How Twin Specters of Inflation and Recession Can Erode Monthly Income

There are several factors that can eat away at the monthly income of a retirement portfolio but two of the top culprits remain inflation and recession, though for different reasons. Advisors are already contending with one in their portfolios and the other looms ever nearer as the Federal Reserve continues its aggressive rate hiking regime alongside quantitative tightening.

Concerns about inflation and recession continue to sit top of mind for advisors. A recent VettaFi poll of over 300 advisors found that inflation was the top concern within the next 12 months for 35.1% of respondents, followed closely by concerns of recession at 30.5% of respondents.

The Costs of Inflation

Inflation can wreak havoc on prices, increasing the cost of living and thereby increasing the monthly income needs of a retiree as their established income increasingly covers less of their living expenses. Additionally, portfolios have been hit twice this year, once by the increasing costs of inflation within equities and a second time by the costs of rising interest rates on bonds as the Fed aggressively fights inflation. It’s created a challenging environment for portfolios and particularly for income generation. Advisors have gone further afield to alternatives, options, and more in search of income opportunities for their clients.

Inflation as of September’s Consumer Price Index report remains persistent and broadly entrenched across sectors and industries. Fed officials have indicated that the next two meetings will likely result in at least another 1.25% increase in total, while market odds for another 0.75% interest rate increase in December have jumped to nearly 65% with the CME FedWatch Tool as of 10/18/2022.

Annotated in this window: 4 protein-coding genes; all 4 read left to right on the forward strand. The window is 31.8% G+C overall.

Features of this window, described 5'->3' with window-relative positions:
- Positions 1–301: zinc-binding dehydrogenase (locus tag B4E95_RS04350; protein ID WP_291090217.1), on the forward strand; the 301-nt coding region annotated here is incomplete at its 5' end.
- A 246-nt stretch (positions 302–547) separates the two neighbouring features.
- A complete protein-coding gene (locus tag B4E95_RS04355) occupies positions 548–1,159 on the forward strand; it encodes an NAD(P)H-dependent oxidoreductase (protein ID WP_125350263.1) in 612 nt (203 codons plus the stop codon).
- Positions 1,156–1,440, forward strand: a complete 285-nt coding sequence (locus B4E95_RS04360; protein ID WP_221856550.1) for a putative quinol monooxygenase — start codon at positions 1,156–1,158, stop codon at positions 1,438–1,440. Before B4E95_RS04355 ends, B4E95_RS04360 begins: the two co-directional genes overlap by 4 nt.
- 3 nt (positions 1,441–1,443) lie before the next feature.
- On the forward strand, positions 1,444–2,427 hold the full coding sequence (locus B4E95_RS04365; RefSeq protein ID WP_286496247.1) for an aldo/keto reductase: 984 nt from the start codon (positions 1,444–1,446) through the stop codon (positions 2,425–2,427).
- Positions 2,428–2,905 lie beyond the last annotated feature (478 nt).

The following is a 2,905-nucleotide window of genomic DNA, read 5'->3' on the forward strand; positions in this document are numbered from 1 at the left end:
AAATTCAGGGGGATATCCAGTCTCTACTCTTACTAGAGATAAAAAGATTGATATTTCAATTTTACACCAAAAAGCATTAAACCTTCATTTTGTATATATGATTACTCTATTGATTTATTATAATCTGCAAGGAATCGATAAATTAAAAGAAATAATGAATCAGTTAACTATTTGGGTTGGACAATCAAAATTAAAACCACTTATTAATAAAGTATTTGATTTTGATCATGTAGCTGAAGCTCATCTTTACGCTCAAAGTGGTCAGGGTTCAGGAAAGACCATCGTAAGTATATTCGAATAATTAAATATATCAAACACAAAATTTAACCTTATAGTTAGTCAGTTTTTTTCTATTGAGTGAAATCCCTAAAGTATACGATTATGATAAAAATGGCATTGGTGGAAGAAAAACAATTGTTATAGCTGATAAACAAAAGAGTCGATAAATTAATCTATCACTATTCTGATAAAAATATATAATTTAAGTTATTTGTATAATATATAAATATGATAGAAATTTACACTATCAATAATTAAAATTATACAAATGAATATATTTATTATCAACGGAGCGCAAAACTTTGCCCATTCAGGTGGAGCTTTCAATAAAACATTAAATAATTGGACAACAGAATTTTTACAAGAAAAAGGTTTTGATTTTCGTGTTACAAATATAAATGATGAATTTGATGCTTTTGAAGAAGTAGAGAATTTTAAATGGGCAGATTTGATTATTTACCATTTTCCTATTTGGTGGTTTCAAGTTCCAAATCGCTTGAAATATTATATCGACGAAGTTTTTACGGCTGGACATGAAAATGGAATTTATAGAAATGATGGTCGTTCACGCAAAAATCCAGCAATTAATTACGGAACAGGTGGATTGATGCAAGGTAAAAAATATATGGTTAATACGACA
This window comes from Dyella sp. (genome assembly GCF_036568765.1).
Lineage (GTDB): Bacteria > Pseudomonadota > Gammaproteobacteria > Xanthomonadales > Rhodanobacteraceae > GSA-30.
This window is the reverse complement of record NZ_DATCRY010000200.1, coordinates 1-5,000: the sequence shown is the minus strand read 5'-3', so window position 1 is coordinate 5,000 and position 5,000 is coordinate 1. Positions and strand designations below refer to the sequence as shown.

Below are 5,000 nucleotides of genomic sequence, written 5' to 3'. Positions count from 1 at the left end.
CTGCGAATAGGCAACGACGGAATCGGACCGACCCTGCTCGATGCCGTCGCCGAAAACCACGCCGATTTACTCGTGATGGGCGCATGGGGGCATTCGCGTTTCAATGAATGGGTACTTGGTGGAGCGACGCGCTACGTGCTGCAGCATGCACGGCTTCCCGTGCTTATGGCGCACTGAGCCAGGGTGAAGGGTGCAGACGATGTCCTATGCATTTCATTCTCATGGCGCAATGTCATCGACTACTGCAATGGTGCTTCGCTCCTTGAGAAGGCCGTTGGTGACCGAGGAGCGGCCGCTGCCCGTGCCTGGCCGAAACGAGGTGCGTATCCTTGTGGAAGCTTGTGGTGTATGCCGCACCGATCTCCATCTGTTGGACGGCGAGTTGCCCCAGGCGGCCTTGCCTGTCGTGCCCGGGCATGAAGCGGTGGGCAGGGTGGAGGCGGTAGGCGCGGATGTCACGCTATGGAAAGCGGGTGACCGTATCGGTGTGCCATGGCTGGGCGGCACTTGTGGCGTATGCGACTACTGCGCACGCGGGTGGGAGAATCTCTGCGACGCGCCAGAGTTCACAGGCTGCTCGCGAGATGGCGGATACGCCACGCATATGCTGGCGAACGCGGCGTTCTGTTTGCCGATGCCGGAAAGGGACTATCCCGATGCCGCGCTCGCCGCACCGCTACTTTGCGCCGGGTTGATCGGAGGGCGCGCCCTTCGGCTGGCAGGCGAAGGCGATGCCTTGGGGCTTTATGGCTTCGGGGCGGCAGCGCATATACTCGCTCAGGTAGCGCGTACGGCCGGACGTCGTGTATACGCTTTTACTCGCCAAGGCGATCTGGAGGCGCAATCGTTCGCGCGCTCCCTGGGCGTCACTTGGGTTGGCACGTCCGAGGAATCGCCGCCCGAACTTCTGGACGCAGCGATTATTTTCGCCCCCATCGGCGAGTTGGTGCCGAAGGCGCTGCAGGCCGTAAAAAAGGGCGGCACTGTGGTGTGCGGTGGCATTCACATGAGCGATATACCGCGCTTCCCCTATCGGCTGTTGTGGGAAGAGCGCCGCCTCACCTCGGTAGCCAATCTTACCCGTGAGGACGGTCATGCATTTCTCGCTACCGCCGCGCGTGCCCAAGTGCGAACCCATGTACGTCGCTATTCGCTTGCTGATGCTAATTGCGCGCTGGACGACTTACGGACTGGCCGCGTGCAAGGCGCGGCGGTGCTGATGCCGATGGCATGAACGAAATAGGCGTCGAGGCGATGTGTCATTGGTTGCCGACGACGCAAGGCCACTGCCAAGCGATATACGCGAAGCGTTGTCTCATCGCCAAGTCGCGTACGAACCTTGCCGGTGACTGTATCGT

The Realities of Recession

Advisors are overwhelmingly positioning for recession heading into next year. A VettaFi poll revealed that nearly 85% of advisors surveyed expect a recession in 2023.

Economic slowing and downturns that culminate in recession create challenging times for companies and can cause a serious hit to earnings. In each of the last ten recessions, S&P earnings growth became negative, and while this current earnings season is off to a better-than-expected start, the economic tolls of decreased global demand and a strong U.S. dollar are expected to increasingly cut into the bottom lines of companies.

This can make investing within equities challenging, with greater emphasis placed on companies that are either in sectors that are less impacted by recession — traditionally those in utilities, consumer staples, and healthcare — or else in large, well-established companies that have demonstrated consistent growth over a long time horizon (blue chip companies) or companies with strong cash generation such as seen in many of the large- and mega-cap companies.

Investing in dividend-paying companies is a well-known strategy for recessions. The average dividend cut for the S&P 500 during the last 11 bear markets and recessions has been just 0.5%. All dividends are not created equal, however, and companies do reduce or eliminate dividends depending on the severity and length of the recession.

Sectors that can be harder hit during recessions — this includes energy, basic materials, consumer discretionary, and real estate — tend to be sectors that cut dividend payments most often. The sectors to look to for continued dividends generally include companies with healthy balance sheets, higher margins, and higher cash flows.

Investing for Income in Challenging Times

While every retirement plan and portfolio is different based on different needs, risk tolerance, and time horizon, the adage of “stay the course” remains true for those that still have a decade or more before retirement. For clients that are closer to retirement or have less risk tolerance, investing more conservatively and with more certainty in options that can generate monthly income becomes a higher priority.

Advisors have shown a strong preference for utilizing ETFs in client portfolios as a means of generating income. A recent VettaFi survey of advisors reported that over 59% of advisors use ETFs as the income-generating vehicle of choice in portfolios, followed by 34% for mutual funds.

The Nationwide suite of ETFs are risk-managed funds within the major equity indexes. The funds are actively managed and seek high monthly income and include the Nationwide Nasdaq-100 Risk-Managed Income ETF (NUSI), the Nationwide S&P 500 Risk-Managed Income ETF (NSPI), the Nationwide Dow Jones Risk-Managed Income ETF (NDJI), and the Nationwide Russell 2000 Risk-Managed Income ETF (NTKI).

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